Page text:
Whether it’s addressing a personal crisis or a nation in turmoil, bestselling author and social commentator David Brooks shared stories about himself interspersed with bits of wisdom learned from others in his conversation with Chancellor Philip DiStefano this week.
The Center for Leadership hosted Brooks as the featured speaker in the fifth annual Leo Hill Leadership Speaker Series. This year, more than 4,500 people from across the country dialed in to attend this remote event, intended to highlight the importance of moral character and social responsibility.
Prior to the event, Brooks carved out time to chat with CU Boulder students involved in a variety of leadership programs on campus. Brooks said he’s never seen a generation so “morally passionate, sometimes too morally passionate.”
Here are some key takeaways:
Find your purpose in life
- Divide your life into chapters and set goals for, say, the next three years. The happiest people assess their lives and interests, set goals and try new things that excite them. “The most unhappy people lead day-to-day lives…”
- Ponder what is truly beautiful to you. What are you doing when you lose track of time completely? Do more of that.
- Ask yourself: What is life asking of me and what problems are out there that I’m uniquely suited to serve vs. what do I want to do with my life?
- Distinguish happiness from joy. Joy happens when you forget about yourself, when you’re dancing with friends, when you’re a teacher and seeing a student achieve something that they never achieved before. Sometimes, shoot for happiness, but joy is better.
- Don’t allow yourself to get so busy that you lose time for self-reflection and for the things and people that matter to you.
- If you receive some big award, accolade, or a giant raise and it doesn’t make you feel happy or joyful, figure out why and make course corrections in your life.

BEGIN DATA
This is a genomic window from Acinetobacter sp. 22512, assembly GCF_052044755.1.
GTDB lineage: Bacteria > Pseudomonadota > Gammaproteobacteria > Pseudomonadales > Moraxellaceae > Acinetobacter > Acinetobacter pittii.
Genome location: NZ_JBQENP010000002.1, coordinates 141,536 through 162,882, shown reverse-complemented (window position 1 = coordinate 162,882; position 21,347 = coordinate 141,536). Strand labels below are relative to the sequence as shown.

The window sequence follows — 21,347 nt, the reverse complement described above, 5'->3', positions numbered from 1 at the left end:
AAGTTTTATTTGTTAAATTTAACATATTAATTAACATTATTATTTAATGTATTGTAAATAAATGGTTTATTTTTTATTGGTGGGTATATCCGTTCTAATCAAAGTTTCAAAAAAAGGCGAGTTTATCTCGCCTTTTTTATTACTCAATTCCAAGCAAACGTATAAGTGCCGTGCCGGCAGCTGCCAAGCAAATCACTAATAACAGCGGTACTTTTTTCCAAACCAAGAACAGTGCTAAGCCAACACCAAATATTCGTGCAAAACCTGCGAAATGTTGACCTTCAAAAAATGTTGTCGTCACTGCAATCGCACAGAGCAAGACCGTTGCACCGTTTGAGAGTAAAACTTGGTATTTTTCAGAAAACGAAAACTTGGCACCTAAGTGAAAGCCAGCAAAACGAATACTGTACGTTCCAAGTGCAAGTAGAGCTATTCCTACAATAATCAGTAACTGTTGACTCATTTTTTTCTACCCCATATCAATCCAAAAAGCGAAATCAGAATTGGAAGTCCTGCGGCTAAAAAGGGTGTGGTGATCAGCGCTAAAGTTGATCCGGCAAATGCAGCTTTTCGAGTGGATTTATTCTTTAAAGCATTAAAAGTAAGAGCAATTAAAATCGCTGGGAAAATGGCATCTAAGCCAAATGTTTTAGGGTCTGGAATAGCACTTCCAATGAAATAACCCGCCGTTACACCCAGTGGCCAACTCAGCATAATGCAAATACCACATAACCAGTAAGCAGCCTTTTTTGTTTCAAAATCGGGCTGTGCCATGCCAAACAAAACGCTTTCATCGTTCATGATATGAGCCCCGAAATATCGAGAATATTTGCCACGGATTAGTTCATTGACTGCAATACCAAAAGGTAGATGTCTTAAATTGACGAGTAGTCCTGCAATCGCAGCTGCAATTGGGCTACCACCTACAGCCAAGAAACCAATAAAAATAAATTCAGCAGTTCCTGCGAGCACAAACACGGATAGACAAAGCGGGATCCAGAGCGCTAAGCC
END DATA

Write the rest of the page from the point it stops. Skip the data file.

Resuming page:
Visit the Center for Leadership to learn more about leadership at CU Boulder. A recording and transcript of Brooks’ talk will be available on the website soon.
- Like one of Brooks’ University of Chicago professors said: If you read deep books carefully, you will find the keys to life.
- Read Jane Austen to learn about love, relationships and marriage, especially if you’re resistant to the idea of dating. Marriage is one of the most single important decisions you will make.
- Use social media wisely. Set limits on use. Build connections around common interests.
Be kind, be a weaver
- Ask yourself, am I lonely? If the answer is “yes,” you are not alone. Take steps to connect to others, especially those who are different from you in places you rarely go. Join a book group. Have dinner with friends.
- You don’t have to be rich and famous to be a trusted and valued person in your community. Be kind. Help others. Be vulnerable.
- Reject the culture of individualism.
Learn about Brooks’ “weaver” movement. (Weave: The Social Fabric Project is an initiative within the Aspen Institute founded by Brooks that emphasizes shifting from the American mindset from hyperindividualism and personal success to relationalism, which places relationships at the center of our lives).